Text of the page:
We've seen some pretty big moves in the weightings of sectors in the S&P 500 so far this year. Below is an updated look at S&P 500 sector weightings compared to where they stood at the start of the current bull market on March 9, 2009, as well as at the end of 2012.
As shown below, the Technology sector remains the biggest in the S&P 500 at 17.72% of the index. The Financial sector ranks second at 16.72%, followed by Healthcare (12.97%), Consumer Discretionary (12.18%), and Energy (10.51%). At the bottom of the list is Telecom Services at just 2.58% of the index. Materials and Utilities rank second to last at 3.31%.
The Financial sector has clearly made the biggest move of any sector in recent years. At the end of the financial crisis (start of the current bull), the Financial sector made up just 8.58% of the index. Since then it has nearly doubled its weighting up to 16.72%. This year alone, the Financial sector has added 1.09 percentage points to its weighting.
Healthcare and Consumer Discretionary have also seen big jumps in their weightings this year, while the biggest losers have been Technology (-1.23%) and Energy (-0.53%).
Below is a chart showing the spread between the weightings of the S&P 500 Technology and Financial sectors. When the spread is above zero, the Technology sector has a larger weighting than the Financial sector, and vice versa. As shown, after losing significant ground to Technology during the financial crisis, the Financial sector is just one percentage point below the weighting of Tech. If the recent trend continues, it won't be long before Financials overtakes Technology as the biggest sector of the market once again.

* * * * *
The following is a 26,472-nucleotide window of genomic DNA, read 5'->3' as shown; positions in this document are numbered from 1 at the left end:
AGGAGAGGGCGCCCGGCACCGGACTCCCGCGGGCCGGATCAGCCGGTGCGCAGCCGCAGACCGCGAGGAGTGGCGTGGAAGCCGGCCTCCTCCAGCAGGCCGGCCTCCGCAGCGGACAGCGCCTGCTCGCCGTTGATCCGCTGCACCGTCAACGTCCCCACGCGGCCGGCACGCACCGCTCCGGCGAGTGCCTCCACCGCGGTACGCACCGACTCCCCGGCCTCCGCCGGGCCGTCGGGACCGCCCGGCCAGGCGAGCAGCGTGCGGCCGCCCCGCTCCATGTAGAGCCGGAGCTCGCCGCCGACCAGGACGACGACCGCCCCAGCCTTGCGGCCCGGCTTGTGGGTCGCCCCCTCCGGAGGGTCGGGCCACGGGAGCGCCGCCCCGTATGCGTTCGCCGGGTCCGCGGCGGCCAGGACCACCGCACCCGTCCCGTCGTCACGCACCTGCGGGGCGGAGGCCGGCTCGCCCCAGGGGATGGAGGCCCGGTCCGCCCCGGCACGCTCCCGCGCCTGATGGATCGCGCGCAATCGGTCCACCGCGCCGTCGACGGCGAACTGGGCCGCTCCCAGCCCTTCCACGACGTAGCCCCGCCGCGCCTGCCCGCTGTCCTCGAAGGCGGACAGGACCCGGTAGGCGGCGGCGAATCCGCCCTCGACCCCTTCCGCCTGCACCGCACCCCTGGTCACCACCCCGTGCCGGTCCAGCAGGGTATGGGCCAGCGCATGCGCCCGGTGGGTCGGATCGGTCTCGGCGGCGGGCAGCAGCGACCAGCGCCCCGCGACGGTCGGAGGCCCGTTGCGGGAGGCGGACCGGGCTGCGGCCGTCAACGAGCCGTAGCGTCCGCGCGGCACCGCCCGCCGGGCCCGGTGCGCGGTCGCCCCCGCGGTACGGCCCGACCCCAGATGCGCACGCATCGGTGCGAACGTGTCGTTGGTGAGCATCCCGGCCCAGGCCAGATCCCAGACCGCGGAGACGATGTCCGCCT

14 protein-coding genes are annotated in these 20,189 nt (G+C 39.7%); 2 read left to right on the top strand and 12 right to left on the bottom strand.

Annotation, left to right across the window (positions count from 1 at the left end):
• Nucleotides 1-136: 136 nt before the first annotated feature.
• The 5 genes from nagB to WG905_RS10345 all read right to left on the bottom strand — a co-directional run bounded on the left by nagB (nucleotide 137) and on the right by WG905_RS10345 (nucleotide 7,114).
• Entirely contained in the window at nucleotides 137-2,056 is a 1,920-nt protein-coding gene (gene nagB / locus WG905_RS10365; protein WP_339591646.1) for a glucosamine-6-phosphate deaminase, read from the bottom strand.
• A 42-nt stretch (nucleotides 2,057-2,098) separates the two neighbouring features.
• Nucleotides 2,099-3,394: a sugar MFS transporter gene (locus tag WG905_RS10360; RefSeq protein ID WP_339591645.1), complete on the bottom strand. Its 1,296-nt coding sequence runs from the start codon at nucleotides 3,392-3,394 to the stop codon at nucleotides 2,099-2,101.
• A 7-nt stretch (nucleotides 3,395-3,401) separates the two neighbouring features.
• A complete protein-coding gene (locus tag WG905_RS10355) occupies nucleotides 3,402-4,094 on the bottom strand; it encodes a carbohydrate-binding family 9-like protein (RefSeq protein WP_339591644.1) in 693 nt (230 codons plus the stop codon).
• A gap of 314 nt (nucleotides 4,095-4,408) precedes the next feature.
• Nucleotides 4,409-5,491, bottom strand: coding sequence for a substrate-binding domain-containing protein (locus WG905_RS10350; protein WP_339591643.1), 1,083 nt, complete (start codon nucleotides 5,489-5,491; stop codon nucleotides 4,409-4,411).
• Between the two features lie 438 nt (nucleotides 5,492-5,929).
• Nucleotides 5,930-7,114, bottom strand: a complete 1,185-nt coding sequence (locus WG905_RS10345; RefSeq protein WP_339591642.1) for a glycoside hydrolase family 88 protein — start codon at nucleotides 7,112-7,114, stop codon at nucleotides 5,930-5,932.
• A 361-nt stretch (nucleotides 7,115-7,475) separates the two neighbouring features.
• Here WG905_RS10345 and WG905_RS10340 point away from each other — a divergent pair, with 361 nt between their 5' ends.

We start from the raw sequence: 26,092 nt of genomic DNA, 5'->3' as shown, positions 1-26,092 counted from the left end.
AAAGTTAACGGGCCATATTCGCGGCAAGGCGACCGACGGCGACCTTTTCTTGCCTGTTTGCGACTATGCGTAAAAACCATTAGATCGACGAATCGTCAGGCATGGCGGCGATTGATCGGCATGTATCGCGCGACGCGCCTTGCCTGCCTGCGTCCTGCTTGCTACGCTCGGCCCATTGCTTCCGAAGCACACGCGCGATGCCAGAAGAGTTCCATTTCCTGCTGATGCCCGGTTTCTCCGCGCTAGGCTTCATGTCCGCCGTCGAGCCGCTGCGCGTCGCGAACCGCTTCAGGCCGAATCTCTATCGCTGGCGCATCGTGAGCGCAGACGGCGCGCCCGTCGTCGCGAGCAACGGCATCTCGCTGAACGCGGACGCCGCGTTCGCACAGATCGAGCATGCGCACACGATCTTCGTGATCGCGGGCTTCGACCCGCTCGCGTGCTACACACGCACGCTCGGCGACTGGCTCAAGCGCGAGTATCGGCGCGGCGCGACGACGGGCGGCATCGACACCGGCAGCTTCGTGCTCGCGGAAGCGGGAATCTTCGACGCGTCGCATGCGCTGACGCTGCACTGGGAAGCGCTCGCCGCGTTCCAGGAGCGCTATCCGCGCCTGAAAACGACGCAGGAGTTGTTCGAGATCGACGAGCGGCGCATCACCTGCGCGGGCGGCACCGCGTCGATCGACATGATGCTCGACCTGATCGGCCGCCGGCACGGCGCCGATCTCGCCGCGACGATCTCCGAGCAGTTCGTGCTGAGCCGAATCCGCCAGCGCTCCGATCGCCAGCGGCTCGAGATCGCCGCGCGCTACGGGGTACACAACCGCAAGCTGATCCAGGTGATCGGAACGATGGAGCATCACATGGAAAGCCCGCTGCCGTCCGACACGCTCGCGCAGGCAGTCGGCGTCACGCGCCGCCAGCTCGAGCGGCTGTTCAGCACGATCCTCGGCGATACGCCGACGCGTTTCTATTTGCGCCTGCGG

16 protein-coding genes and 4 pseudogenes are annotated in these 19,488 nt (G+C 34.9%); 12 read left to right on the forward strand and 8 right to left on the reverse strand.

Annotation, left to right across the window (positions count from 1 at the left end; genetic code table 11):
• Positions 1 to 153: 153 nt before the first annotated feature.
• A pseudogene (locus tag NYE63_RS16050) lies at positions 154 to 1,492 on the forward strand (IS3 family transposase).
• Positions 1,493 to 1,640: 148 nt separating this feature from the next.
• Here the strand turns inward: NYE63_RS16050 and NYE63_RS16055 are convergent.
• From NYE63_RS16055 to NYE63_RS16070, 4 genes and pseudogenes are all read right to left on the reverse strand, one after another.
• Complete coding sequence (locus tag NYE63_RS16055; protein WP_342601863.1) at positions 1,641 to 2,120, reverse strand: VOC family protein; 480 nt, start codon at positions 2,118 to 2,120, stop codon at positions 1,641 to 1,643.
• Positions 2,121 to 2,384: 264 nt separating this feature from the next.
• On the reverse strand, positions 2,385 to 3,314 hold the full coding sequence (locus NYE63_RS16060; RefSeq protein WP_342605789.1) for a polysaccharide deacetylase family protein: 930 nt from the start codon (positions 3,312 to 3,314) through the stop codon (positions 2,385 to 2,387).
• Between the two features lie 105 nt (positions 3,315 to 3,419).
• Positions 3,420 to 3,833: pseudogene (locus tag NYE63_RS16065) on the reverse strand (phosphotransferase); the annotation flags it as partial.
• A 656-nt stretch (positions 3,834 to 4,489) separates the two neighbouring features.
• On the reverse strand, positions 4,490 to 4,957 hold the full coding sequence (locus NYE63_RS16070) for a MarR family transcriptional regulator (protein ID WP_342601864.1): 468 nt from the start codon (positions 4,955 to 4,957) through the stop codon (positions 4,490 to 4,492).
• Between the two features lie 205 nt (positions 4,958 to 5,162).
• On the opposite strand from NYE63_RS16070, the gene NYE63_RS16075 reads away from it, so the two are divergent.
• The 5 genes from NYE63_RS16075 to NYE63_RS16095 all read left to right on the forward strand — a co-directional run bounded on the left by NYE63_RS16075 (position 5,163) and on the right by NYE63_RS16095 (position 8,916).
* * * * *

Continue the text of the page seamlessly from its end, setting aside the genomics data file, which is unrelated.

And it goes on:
Is this a good thing? The Financial sector exists so that all of the other sectors of the economy can function and grow. When the Financial sector becomes the biggest sector of the economy, it becomes worrisome that the whole system is out of whack. That's certainly what happened a few years ago, and it didn't end well.
Below are charts showing the historical S&P 500 weightings for each of the 10 sectors. In each chart, the red line represents the sector's average S&P 500 weighting since 1990. At the moment, Technology, Financials, Healthcare, Energy and Consumer Discretionary are above their historical averages, while Consumer Staples, Industrials, Materials, Utilities and Telecom Services are below their historical averages.
After hitting a multi-decade low in early 2009, the Consumer Discretionary sector has just moved back above its long-term average. On the flip side, it's interesting that the three smallest sectors of the S&P 500 -- Utilities, Materials and Telecom Services -- are all below their long-term averages. Telecom Services has really faded this year, falling to its lowest weighting since 1990. Maybe it's time to just combine it with another sector just as they did with the Transportation sector (merged with Industrials back in 2001).